“Your Land/My Land: Election ’12” is an installation by artist Jonathan Horowitz to coincide with the 2012 American presidential election season. The exhibition will be staged simultaneously at art museums across the US. It will be on view at the Contemporary Arts Museum Houston from September 28-November 11, 2012 with an election eve viewing party on November 6, beginning at 6:30PM and ending when a candidate is elected president.
“Your Land/My Land: Election ’12” is a reimagined installation originally presented by Horowitz during the 2008 presidential election. At each location (as in ’08), red and blue area rugs will divide the exhibition space into opposing zones, reflecting America’s color-coded, political, and cultural divide. Back-to-back monitors will be suspended between the carpets, with one broadcasting a live feed of Fox News, the other of MSNBC. The installation will provide a location for people to gather and watch coverage of as well as talk about the presidential election. Its central trope is a divided United States swathed in only red and blue.
At CAMH the installation will be in the Cullen Educational Resource Room, a dedicated space in which people already regularly gather to discuss the art and societal issues and how they relate to the social issues of the day.
The text “Your Land/My Land” will be on one of the walls under the room’s only window, referencing This Land is Your Land by Woody Guthrie, which originally addressed the issue of land ownership. According to Horowitz, “If race and gender were the defining themes of the ’08 election, economic policy and economic disparity will likely be the defining themes of the 2012 election. To some, museums are decidedly blue – elitist bastions of liberalism – to others, they are lynchpins of a capitalist art market analogous to other capitalist markets that have been collapsing around us.”
When “Your Land/My Land” opens, a portrait of President Obama, as the current representative of all Americans, will hang from the ceiling between the two sides and a portrait of Mitt Romney will sit on the floor. On election night, each venue will host an election eve viewing party, with the installation becoming a minimalist backdrop. If Obama wins, the position of the two portraits will remain the same. Should Obama be unseated, their positions will be switched.
The installation will be customized for each particular museum and attention will be drawn to the role that cultural institutions can play in a democracy. CAMH Director Bill Arning states, “It is particularly critical that there be a high-profile Texas venue as the state is the size of many small countries and has played a huge role in American politics in recent decades. We are confident that museum goers in Houston cross all ideological and political boundaries, and CAMH can once again demonstrate that we are a safe space to discuss difficult and complex issues.”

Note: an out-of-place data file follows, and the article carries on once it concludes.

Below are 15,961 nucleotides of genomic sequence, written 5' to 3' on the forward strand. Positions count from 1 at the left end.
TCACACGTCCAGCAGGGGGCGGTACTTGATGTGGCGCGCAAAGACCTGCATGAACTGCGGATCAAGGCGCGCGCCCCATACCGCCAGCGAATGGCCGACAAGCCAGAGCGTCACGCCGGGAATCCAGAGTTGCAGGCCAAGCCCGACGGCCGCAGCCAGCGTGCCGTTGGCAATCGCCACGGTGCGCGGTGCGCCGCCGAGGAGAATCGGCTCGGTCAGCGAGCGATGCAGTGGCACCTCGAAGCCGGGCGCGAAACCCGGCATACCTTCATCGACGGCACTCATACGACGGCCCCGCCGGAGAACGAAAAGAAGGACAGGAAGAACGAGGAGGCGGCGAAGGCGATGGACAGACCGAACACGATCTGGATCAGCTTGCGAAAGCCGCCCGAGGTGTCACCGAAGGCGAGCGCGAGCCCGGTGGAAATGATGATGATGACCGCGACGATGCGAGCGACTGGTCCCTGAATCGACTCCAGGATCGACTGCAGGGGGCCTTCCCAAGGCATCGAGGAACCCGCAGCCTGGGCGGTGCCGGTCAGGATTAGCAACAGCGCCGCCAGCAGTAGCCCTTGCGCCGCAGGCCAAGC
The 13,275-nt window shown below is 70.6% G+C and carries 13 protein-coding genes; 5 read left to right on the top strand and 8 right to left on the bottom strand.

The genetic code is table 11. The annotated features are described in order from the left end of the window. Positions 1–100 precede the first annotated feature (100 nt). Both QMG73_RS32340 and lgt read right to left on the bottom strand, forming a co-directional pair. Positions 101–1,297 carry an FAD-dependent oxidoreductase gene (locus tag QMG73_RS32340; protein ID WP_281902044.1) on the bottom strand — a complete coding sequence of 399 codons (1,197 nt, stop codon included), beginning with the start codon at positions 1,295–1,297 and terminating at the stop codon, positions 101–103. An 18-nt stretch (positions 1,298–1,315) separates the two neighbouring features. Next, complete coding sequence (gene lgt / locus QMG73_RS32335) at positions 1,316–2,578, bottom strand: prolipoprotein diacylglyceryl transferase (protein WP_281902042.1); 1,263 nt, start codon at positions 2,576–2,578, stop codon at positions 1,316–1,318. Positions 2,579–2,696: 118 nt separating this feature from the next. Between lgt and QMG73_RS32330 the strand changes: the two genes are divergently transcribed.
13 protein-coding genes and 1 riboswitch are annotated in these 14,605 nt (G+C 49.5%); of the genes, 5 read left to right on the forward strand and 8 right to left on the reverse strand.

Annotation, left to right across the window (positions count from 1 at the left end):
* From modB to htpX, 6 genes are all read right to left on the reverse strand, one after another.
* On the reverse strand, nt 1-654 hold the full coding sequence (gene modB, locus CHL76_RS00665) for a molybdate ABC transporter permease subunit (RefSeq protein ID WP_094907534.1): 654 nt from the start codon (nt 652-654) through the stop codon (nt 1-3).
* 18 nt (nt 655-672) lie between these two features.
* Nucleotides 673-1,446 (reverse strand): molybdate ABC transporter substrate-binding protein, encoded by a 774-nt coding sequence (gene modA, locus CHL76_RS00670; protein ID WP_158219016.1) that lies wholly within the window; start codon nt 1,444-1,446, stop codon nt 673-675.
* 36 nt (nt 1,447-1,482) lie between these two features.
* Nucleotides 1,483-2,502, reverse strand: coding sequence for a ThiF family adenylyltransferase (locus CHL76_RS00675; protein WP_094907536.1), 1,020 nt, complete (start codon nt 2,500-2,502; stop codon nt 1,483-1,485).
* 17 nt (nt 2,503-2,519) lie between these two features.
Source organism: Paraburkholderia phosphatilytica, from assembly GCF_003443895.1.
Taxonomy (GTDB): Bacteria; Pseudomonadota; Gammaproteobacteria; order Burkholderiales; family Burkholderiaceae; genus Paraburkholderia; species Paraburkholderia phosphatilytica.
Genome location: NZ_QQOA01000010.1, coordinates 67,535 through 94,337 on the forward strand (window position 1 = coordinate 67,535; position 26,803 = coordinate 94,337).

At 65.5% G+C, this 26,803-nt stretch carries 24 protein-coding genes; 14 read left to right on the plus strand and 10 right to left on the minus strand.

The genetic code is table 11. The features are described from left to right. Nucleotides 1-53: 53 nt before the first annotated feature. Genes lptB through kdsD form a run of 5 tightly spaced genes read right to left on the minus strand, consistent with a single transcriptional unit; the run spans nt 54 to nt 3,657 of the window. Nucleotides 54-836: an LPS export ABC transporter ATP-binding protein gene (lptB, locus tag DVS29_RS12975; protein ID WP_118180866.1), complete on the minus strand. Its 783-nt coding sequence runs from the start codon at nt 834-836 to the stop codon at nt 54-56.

Horowitz, in addition, is mounting a website www.yourlandmyland.us as another platform for political discourse not bound by region. People are invited to post comments, and the website is accessible at each museum to link the different locations in real-time.
About the Artist
Since the early 1990s, Horowitz has made art that combines the imagery and ambivalence of Pop Art with the engaged criticality of conceptualism. Often based on popular commercial sources, his work examines the deep-seated links between consumerism and political consciousness, as well as the political silences of postwar art. Recent solo exhibitions include Minimalist Works from the Holocaust Museum, Dundee Contemporary Arts, Scotland (2010), Apocalypto Now, Museum Ludwig, Cologne (2009), and the retrospective exhibition, And/Or, P.S.1, New York (2009).
The Museum receives support for its education programs from: Anonymous, Louise D. Jamail. Mr. and Mrs. I.H. Kempner III, Kinder Morgan Foundation, Robert and Pearl Wallis Knox Foundation, Leticia Loya, Elisabeth McCabe, M.D. Anderson Foundation, Marian and Speros Martel Foundation Endowment, Mark and Mary Ann Miller, Texas Commission on the Arts, Texas Women for the Arts, Ms. Louisa Stude Sarofim, Martha Claire Tompkins, and Elizabeth Satel Young.
Teen Council is supported by Ms. Louisa Stude Sarofim, Texas Women for the Arts and Texas Commission on the Arts.
Funding for the Museum’s operations through the Fund for the Future is made possible by generous grants from Chinhui Juhn and Eddie Allen, Anonymous, Jo and Jim Furr, Barbara and Michael Gamson, Brenda and William Goldberg, Mr. and Mrs. I.H. Kempner III, Leticia Loya and Fayez Sarofim.
The Museum’s operations and programs are made possible through the generosity of the Museum’s trustees, patrons, members and donors. The Contemporary Arts Museum Houston receives partial operating support from the Houston Endowment, the City of Houston through the Houston Museum District Association, the National Endowment for the Arts, the Texas Commission on the Arts, and The Wortham Foundation, Inc. CAMH also thanks its artist benefactors for their support including Anonymous, Leonardo Drew, Tim Gardner, Oliver Herring, Jim Hodges, Michael Ricci Albenda, Anonymous, McArthur Binion, Brendan Cass, Mel Chin, Leonardo Drew, Tim Gardner, Robert Gober, Wayne Gonzales, Oliver Herring, Jim Hodges, Michael Joo, Kurt Kauper, Jon Kessler, Terence Koh, Sean Landers, Zoe Leonard, Marilyn Minter, Donald Moffett, Ernesto Neto, Roxy Paine, Laurie Simmons, Josh Smith, Marc Swanson, and William Wegman.
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